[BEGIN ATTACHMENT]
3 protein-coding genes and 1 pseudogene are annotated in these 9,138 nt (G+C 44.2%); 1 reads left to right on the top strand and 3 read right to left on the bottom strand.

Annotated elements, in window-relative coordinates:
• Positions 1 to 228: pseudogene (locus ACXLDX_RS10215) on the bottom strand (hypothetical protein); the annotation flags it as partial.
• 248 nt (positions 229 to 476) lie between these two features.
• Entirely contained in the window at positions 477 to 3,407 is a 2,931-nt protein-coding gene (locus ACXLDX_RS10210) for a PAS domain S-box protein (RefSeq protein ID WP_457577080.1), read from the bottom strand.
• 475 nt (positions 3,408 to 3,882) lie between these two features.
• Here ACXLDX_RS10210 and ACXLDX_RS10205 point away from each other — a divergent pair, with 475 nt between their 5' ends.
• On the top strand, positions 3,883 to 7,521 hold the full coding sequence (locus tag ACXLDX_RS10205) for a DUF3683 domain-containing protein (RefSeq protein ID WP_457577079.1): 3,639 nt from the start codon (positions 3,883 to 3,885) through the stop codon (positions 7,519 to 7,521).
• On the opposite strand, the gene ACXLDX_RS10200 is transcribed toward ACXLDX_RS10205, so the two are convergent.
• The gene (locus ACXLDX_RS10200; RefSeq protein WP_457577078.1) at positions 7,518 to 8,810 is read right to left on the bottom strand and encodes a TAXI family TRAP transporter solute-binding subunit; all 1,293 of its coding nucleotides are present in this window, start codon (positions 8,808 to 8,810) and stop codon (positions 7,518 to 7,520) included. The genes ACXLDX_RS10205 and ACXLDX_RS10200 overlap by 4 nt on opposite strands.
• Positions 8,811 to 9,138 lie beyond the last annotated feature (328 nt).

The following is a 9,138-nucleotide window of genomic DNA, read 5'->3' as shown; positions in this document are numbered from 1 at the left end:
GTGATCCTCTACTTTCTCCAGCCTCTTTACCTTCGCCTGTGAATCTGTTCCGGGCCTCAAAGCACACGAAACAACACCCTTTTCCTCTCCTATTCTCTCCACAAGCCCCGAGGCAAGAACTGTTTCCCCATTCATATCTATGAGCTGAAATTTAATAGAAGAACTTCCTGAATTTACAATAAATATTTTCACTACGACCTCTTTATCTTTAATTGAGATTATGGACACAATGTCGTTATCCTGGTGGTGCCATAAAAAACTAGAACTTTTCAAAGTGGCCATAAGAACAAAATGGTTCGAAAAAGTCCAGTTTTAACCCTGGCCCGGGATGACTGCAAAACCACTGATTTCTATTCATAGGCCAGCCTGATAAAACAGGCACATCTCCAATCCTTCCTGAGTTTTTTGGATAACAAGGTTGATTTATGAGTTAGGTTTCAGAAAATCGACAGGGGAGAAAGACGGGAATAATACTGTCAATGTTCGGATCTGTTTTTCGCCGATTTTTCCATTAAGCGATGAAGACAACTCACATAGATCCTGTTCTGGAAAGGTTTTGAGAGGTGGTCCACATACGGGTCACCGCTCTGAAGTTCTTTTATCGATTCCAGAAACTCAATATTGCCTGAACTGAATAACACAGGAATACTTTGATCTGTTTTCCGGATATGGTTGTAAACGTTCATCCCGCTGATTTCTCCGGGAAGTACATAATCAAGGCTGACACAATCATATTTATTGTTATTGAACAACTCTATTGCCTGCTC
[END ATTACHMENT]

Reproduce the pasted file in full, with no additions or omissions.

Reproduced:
3 protein-coding genes and 1 pseudogene are annotated in these 9,138 nt (G+C 44.2%); 1 reads left to right on the top strand and 3 read right to left on the bottom strand.

Annotated elements, in window-relative coordinates:
• Positions 1 to 228: pseudogene (locus ACXLDX_RS10215) on the bottom strand (hypothetical protein); the annotation flags it as partial.
• 248 nt (positions 229 to 476) lie between these two features.
• Entirely contained in the window at positions 477 to 3,407 is a 2,931-nt protein-coding gene (locus ACXLDX_RS10210) for a PAS domain S-box protein (RefSeq protein ID WP_457577080.1), read from the bottom strand.
• 475 nt (positions 3,408 to 3,882) lie between these two features.
• Here ACXLDX_RS10210 and ACXLDX_RS10205 point away from each other — a divergent pair, with 475 nt between their 5' ends.
• On the top strand, positions 3,883 to 7,521 hold the full coding sequence (locus tag ACXLDX_RS10205) for a DUF3683 domain-containing protein (RefSeq protein ID WP_457577079.1): 3,639 nt from the start codon (positions 3,883 to 3,885) through the stop codon (positions 7,519 to 7,521).
• On the opposite strand, the gene ACXLDX_RS10200 is transcribed toward ACXLDX_RS10205, so the two are convergent.
• The gene (locus ACXLDX_RS10200; RefSeq protein WP_457577078.1) at positions 7,518 to 8,810 is read right to left on the bottom strand and encodes a TAXI family TRAP transporter solute-binding subunit; all 1,293 of its coding nucleotides are present in this window, start codon (positions 8,808 to 8,810) and stop codon (positions 7,518 to 7,520) included. The genes ACXLDX_RS10205 and ACXLDX_RS10200 overlap by 4 nt on opposite strands.
• Positions 8,811 to 9,138 lie beyond the last annotated feature (328 nt).

The following is a 9,138-nucleotide window of genomic DNA, read 5'->3' as shown; positions in this document are numbered from 1 at the left end:
GTGATCCTCTACTTTCTCCAGCCTCTTTACCTTCGCCTGTGAATCTGTTCCGGGCCTCAAAGCACACGAAACAACACCCTTTTCCTCTCCTATTCTCTCCACAAGCCCCGAGGCAAGAACTGTTTCCCCATTCATATCTATGAGCTGAAATTTAATAGAAGAACTTCCTGAATTTACAATAAATATTTTCACTACGACCTCTTTATCTTTAATTGAGATTATGGACACAATGTCGTTATCCTGGTGGTGCCATAAAAAACTAGAACTTTTCAAAGTGGCCATAAGAACAAAATGGTTCGAAAAAGTCCAGTTTTAACCCTGGCCCGGGATGACTGCAAAACCACTGATTTCTATTCATAGGCCAGCCTGATAAAACAGGCACATCTCCAATCCTTCCTGAGTTTTTTGGATAACAAGGTTGATTTATGAGTTAGGTTTCAGAAAATCGACAGGGGAGAAAGACGGGAATAATACTGTCAATGTTCGGATCTGTTTTTCGCCGATTTTTCCATTAAGCGATGAAGACAACTCACATAGATCCTGTTCTGGAAAGGTTTTGAGAGGTGGTCCACATACGGGTCACCGCTCTGAAGTTCTTTTATCGATTCCAGAAACTCAATATTGCCTGAACTGAATAACACAGGAATACTTTGATCTGTTTTCCGGATATGGTTGTAAACGTTCATCCCGCTGATTTCTCCGGGAAGTACATAATCAAGGCTGACACAATCATATTTATTGTTATTGAACAACTCTATTGCCTGCTC